Minari brings us into the lives of a Korean family living in Arkansas. They live a simple life, but are faced with all the challenges that come with trying to live a simple life. The screenplay and performance of the cast fill this movie with emotion. But it's hardly ever anything grand or amazing. The film reminds us of the importance of our family, hard work, and faith. All this with a great score make it a delightful viewing.
Well, I won't write a bunch, the movie is pretty good. It has a really really slow pace, so that might be a problem to some. The story takes its time, and over all, it's a movie were the cinematography stands out, the image on screen is always impactful in some way.The acting is great, all of the cast really, even the kids, I think did an awesome job, and they are just immersed in the characters. The story is touching, and you can relate to most of the characters. The grandma and the kid's relationship are probably the one that evolves the most throughout. The kid actually is the heart and soul of the movie, and he manages to emote a lot, even without speaking much.There isn't much else to say I think, I believe the story has some rhymes withing itself, for sure, that I probably haven't realized because I only saw the movie once.To sum up, the movie is good, the acting is great, and the cinematography is gorgeous, it just feels a lot longer than it actually is.7,5/10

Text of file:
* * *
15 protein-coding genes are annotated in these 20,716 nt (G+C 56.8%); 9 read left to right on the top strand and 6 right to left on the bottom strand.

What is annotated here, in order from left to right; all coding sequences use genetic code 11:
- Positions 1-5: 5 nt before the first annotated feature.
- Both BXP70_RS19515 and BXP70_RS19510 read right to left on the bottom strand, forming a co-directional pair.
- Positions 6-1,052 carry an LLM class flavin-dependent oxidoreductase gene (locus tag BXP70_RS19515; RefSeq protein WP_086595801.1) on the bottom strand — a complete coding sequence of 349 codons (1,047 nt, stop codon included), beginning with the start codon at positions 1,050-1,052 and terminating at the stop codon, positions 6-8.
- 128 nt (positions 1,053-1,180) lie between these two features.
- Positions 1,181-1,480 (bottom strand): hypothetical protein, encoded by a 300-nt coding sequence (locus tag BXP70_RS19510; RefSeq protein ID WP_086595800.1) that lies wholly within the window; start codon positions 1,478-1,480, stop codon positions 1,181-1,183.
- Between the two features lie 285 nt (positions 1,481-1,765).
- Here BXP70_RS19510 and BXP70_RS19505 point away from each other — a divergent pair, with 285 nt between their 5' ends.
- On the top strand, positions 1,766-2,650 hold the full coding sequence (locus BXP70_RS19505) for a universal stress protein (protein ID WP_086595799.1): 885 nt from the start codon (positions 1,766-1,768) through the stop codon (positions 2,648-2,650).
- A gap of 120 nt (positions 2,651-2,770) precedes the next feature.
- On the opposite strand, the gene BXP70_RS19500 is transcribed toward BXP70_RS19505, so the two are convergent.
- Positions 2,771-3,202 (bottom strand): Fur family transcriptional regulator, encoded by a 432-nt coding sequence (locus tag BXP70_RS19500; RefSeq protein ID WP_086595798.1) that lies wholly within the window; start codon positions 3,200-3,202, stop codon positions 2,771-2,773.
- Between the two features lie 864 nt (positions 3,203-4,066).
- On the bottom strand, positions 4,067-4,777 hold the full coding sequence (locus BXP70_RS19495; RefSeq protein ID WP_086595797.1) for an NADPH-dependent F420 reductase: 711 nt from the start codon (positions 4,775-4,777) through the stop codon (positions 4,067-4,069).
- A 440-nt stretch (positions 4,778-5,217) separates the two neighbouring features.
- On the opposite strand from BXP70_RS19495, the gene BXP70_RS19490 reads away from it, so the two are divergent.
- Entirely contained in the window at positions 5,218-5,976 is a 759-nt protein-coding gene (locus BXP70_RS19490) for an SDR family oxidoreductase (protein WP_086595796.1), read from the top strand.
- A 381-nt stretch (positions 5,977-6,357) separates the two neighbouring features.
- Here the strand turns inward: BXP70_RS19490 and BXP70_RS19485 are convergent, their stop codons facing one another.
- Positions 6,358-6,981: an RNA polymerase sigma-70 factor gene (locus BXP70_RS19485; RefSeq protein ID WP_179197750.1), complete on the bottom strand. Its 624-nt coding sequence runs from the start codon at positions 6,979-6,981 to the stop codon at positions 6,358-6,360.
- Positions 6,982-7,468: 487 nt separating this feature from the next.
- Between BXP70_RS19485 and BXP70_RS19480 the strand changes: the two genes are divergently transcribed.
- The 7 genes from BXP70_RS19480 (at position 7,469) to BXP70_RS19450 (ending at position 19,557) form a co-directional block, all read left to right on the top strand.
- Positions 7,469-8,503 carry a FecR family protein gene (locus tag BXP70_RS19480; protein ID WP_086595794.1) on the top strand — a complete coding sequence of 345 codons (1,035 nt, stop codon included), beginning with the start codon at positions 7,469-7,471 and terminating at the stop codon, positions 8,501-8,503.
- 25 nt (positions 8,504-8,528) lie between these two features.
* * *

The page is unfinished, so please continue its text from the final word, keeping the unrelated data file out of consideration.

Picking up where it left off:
This will be a film talked about for a long time. The story is very powerful portrayed by fantastic acting. I could tell this story was written from the heart and was made with lots of passion. It was very easy to connect with many of the characters.No major negatives, which means everybody needs to see this film.
Slice of life movie from A24. Very Nice!Although Korean Immigrant family story, it is universal.Even in 1980s a small farmer have to struggle make ends meet and no rewards after so much labor. There is a reference in movie of how old owner of farm blew his brains out. Too real in 3rd world countries like India where on average 20000 farmer do same every yearGrandma should be nominated for Oscar. Very Nice.
This movie was a general let down.
It wasn't bad by any means, but it certainly wasn't a great movie. I found it to drag on and on.